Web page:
Submitted by Columbia Valley Food and Farm
Local food is easy to define, right? Most of us think of local food as food purchased close to where it is grown. This might mean buying locally grown food directly from a farmer, at a farmers’ market or at your favourite food shop. Or eating a delicious dish made with locally sourced ingredients at your favourite café. But how do we define “close”? Is there a set distance? 10 metres? 10 km? 50 km? Well, the distance used to define what can be called “local” can vary greatly, and you might be surprised at what is considered “local”!
Remember the enormously popular book “The 100-Mile Diet – A Year of Local Eating” by J.B. MacKinnon and Alisa Smith? Smith and MacKinnon documented their experience of eating a diet of only foods grown or raised within 100 miles of their Vancouver home for a year. Their definition of local was pretty clear, with strict boundaries. Their story played a role in the explosion of interest in the local food movement in B.C. and across Canada.
Others, like the Canadian Food Inspection Agency (CFIA), throw a wider net and define local food as foods grown within the province where it is sold or within 50 km of the border of that province. According to the CFIA, this means that mushrooms grown in the Fraser Valley and turned into an omelet in the Columbia Valley are technically local. Some national grocery chains spread that net even wider and define foods grown within Canada as local. Not so easy to pin down the definition of “local food” after all, is it?
And, to make things even more confusing, the rise in popularity of the “eat local” movement over the past decade has brought with it local food advertising and marketing campaigns that don’t always tell the truth. “Local-washing,” a term derived from “green-washing” which means to claim a product is environmentally friendly when it is not, has come to define misinformation around local food. So, how do we know if food is really local? You need to ask. Learn about the farms in your area. Meet the people who grow your food.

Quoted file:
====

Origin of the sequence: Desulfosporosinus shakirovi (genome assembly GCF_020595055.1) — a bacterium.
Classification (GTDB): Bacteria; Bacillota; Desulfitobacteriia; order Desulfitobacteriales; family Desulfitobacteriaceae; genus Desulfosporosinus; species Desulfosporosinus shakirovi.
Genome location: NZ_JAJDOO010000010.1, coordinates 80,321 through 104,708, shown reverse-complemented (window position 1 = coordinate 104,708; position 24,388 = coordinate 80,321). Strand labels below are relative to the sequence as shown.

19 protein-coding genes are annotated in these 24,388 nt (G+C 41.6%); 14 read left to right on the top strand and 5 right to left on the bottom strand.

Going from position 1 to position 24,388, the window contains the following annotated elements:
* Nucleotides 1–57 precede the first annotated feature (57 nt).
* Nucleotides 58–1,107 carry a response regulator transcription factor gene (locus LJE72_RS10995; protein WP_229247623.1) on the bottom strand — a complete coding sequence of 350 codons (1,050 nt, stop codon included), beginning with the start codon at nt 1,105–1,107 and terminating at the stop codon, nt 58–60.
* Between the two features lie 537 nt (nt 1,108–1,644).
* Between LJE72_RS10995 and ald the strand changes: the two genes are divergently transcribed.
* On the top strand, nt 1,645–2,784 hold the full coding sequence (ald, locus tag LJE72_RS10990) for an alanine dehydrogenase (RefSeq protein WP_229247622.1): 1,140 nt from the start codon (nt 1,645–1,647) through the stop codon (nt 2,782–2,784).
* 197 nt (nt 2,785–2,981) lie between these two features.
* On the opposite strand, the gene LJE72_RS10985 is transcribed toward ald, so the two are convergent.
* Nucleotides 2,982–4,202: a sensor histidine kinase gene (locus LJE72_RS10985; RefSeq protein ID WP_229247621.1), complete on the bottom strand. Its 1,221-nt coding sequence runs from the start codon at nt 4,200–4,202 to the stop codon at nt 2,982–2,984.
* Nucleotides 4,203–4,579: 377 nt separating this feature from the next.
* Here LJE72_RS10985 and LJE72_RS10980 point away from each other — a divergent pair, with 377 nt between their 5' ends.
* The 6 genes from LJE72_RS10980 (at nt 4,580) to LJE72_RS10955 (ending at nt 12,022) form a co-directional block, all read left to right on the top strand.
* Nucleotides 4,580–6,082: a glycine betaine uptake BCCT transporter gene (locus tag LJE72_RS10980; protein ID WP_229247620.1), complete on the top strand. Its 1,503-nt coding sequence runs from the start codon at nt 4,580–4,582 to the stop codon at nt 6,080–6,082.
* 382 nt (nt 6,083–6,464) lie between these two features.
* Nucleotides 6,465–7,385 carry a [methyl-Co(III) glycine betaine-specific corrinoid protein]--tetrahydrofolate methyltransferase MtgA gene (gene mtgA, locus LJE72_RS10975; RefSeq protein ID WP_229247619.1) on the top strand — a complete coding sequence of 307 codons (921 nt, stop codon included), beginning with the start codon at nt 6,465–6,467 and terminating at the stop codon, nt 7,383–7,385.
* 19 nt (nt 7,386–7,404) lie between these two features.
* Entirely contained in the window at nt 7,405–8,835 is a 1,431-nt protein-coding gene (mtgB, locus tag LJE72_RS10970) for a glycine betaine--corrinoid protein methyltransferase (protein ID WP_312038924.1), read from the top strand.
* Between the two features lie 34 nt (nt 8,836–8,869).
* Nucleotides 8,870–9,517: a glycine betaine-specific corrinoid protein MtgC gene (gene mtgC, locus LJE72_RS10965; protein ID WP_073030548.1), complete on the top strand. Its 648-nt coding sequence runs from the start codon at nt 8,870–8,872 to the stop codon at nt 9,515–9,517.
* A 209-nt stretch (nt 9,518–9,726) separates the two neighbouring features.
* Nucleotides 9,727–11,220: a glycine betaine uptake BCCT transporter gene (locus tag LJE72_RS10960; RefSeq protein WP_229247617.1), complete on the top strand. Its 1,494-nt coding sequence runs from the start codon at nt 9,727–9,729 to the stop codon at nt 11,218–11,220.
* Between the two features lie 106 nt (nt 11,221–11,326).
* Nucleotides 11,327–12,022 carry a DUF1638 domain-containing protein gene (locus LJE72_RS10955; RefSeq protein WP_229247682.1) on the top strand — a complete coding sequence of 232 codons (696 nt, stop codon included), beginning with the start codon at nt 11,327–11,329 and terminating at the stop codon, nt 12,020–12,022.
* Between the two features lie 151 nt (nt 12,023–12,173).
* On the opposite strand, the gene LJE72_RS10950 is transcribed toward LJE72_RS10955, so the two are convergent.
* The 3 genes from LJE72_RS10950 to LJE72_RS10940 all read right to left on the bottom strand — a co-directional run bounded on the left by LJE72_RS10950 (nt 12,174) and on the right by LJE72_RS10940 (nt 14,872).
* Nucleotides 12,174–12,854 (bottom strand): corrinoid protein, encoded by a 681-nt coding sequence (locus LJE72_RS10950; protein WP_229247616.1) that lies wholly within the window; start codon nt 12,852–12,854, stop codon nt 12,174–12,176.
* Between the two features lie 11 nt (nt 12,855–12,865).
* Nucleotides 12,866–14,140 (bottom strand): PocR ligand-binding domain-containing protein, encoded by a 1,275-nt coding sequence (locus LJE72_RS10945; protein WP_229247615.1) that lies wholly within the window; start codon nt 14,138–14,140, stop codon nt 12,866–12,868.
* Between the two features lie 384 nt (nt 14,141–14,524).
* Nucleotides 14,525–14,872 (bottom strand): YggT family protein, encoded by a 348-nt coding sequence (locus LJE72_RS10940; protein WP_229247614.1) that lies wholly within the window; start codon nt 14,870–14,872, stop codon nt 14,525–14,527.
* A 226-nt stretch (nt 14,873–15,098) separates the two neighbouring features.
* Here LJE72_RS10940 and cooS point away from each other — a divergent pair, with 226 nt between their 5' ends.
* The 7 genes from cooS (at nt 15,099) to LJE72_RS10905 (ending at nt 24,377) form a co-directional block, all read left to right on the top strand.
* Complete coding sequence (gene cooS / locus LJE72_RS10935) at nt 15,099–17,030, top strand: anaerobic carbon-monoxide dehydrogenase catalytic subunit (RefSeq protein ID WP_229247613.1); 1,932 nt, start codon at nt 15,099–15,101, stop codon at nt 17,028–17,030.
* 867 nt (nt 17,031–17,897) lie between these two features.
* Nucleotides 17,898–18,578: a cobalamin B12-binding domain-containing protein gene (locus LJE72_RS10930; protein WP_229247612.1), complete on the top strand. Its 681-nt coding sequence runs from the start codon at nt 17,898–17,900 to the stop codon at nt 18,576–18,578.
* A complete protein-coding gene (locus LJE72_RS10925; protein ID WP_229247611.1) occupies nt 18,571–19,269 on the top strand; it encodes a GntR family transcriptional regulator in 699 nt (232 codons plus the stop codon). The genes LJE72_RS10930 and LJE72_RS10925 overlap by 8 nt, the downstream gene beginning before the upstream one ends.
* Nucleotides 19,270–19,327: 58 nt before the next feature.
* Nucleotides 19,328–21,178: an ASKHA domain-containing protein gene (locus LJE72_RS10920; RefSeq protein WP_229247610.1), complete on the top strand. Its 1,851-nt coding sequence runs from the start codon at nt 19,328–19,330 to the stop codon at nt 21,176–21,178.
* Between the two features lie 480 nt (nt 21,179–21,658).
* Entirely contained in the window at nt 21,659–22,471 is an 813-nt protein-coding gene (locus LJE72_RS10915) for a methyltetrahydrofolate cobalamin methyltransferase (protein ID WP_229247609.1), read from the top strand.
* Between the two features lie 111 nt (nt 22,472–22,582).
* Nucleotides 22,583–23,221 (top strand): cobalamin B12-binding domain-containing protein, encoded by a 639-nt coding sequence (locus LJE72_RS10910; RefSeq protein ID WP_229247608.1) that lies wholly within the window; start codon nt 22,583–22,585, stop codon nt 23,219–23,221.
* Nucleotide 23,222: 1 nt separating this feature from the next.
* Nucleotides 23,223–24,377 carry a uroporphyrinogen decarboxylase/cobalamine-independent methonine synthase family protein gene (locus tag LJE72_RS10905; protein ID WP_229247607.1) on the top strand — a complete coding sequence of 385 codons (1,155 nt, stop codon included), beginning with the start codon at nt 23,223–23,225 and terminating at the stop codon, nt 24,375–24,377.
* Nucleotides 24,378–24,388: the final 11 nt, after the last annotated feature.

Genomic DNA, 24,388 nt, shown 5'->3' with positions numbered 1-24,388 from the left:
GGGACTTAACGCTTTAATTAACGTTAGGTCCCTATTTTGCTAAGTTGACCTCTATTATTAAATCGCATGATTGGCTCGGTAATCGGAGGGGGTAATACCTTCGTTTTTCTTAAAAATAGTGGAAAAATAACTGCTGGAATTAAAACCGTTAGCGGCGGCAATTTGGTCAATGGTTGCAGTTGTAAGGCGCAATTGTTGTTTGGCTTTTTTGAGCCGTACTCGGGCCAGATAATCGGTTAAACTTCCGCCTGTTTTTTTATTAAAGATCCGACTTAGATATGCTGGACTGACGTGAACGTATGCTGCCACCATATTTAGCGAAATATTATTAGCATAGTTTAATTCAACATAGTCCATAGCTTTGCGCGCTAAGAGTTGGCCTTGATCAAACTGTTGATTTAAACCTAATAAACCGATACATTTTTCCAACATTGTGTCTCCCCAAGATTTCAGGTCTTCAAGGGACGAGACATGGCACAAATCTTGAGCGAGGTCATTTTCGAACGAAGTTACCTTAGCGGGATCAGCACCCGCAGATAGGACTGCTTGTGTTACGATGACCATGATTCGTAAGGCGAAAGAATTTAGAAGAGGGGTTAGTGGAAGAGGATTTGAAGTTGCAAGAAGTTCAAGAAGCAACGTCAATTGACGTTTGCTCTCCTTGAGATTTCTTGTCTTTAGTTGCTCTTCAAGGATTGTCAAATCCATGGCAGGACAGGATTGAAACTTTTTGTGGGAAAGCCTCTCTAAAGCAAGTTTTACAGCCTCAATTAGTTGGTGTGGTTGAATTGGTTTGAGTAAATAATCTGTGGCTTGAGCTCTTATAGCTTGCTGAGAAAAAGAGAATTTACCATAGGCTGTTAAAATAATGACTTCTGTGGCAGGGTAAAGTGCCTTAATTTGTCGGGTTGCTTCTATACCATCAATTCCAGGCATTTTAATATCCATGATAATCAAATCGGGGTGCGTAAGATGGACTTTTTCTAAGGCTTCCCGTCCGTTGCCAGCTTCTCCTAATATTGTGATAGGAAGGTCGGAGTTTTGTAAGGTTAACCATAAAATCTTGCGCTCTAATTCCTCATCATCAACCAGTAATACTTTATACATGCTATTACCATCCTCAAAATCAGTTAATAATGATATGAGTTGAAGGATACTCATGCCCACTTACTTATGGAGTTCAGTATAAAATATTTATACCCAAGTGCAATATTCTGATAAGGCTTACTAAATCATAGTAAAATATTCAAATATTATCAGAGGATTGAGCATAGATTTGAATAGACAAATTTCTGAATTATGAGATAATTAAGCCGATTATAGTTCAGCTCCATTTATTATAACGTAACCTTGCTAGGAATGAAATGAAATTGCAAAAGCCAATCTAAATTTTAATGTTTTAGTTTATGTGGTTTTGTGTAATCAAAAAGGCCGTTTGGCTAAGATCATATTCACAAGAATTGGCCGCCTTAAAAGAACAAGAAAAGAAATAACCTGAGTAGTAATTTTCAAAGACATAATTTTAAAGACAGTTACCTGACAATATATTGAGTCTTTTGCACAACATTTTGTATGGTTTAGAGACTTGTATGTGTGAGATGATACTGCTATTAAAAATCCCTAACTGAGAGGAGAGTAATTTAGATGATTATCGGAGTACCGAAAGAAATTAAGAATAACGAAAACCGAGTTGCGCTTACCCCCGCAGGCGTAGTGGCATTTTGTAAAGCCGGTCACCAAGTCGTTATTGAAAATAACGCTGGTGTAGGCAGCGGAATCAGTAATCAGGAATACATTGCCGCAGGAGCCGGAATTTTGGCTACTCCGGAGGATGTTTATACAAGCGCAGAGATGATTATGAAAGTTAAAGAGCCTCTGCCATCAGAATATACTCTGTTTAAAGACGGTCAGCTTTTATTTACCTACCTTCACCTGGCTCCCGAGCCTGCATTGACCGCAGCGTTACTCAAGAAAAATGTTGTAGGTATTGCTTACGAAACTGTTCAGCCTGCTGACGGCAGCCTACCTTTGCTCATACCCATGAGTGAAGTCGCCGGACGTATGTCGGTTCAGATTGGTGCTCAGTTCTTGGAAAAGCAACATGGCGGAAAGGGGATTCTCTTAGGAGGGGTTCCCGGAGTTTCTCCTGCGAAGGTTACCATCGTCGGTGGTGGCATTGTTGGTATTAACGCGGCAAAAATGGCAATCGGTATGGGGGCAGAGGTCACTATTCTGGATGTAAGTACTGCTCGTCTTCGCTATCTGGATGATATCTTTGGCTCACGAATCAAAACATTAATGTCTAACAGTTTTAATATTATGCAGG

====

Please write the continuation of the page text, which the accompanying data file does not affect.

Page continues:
How do we define local food in the Columbia Valley? Good question and one that we at Columbia Valley Food and Farm have analyzed and argued about over the years while compiling and publishing our Food and Farm Guide.
We have been involved in a local food guide in collaboration with like-minded organizations in the Columbia Valley and around the Kootenays since 2007. Over the years, our boundaries have changed, but our vision has remained the same; a thriving local food system in the Columbia Valley.
In 2020, we decided to feature local food processors and local food served in restaurants and cafés, alongside the local food producers in our guide. Specialty food products have become a thriving sector of our economy. From coffee to pickles, breads, cookies, pies, jams, honey and craft beer and spirits, the Columbia Valley is becoming known for its delicious food offerings. We want you to know about them too. We also want you to know which restaurants are supporting our local producers and where to purchase food from our local growers and ranchers. A healthy community includes a thriving local food system, and while we know that the Columbia Valley cannot provide us with all of our food needs 365 days per year, the more we do to support our local producers and processors, the closer we can come to being a food secure Valley.
If you would like a complimentary copy of the Columbia Valley Food and Farm Guide, it can be found at various locations around the Valley; Valley Foods, Circle Market and Café, Pynelogs Cultural Centre, From Scratch- A Mountain Kitchen, Edibles Café, the Columbia Valley Chamber of Commerce and more.
If you would like to be listed in the guide, please get in touch at [email protected].
For an online version of the guide, visit: www.foodandfarm.cahttp://www.foodandfarm.ca